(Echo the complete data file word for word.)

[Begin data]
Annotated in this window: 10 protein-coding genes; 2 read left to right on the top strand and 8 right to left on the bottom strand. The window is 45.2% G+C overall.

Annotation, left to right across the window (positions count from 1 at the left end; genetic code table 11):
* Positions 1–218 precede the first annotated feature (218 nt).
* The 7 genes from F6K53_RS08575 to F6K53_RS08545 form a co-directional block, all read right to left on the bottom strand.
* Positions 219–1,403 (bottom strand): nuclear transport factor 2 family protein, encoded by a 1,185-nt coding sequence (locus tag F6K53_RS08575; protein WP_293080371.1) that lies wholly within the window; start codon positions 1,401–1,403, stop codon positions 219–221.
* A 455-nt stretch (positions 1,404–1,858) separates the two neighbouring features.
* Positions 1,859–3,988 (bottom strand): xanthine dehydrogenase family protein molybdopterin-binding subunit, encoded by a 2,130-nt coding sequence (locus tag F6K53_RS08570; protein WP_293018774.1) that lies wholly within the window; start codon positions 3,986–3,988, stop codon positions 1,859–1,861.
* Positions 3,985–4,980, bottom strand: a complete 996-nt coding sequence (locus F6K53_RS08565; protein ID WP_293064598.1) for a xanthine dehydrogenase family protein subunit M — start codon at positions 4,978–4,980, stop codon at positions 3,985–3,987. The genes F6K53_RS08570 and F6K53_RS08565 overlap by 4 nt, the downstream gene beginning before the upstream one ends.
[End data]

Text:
Annotated in this window: 10 protein-coding genes; 2 read left to right on the top strand and 8 right to left on the bottom strand. The window is 45.2% G+C overall.

Annotation, left to right across the window (positions count from 1 at the left end; genetic code table 11):
* Positions 1–218 precede the first annotated feature (218 nt).
* The 7 genes from F6K53_RS08575 to F6K53_RS08545 form a co-directional block, all read right to left on the bottom strand.
* Positions 219–1,403 (bottom strand): nuclear transport factor 2 family protein, encoded by a 1,185-nt coding sequence (locus tag F6K53_RS08575; protein WP_293080371.1) that lies wholly within the window; start codon positions 1,401–1,403, stop codon positions 219–221.
* A 455-nt stretch (positions 1,404–1,858) separates the two neighbouring features.
* Positions 1,859–3,988 (bottom strand): xanthine dehydrogenase family protein molybdopterin-binding subunit, encoded by a 2,130-nt coding sequence (locus tag F6K53_RS08570; protein WP_293018774.1) that lies wholly within the window; start codon positions 3,986–3,988, stop codon positions 1,859–1,861.
* Positions 3,985–4,980, bottom strand: a complete 996-nt coding sequence (locus F6K53_RS08565; protein ID WP_293064598.1) for a xanthine dehydrogenase family protein subunit M — start codon at positions 4,978–4,980, stop codon at positions 3,985–3,987. The genes F6K53_RS08570 and F6K53_RS08565 overlap by 4 nt, the downstream gene beginning before the upstream one ends.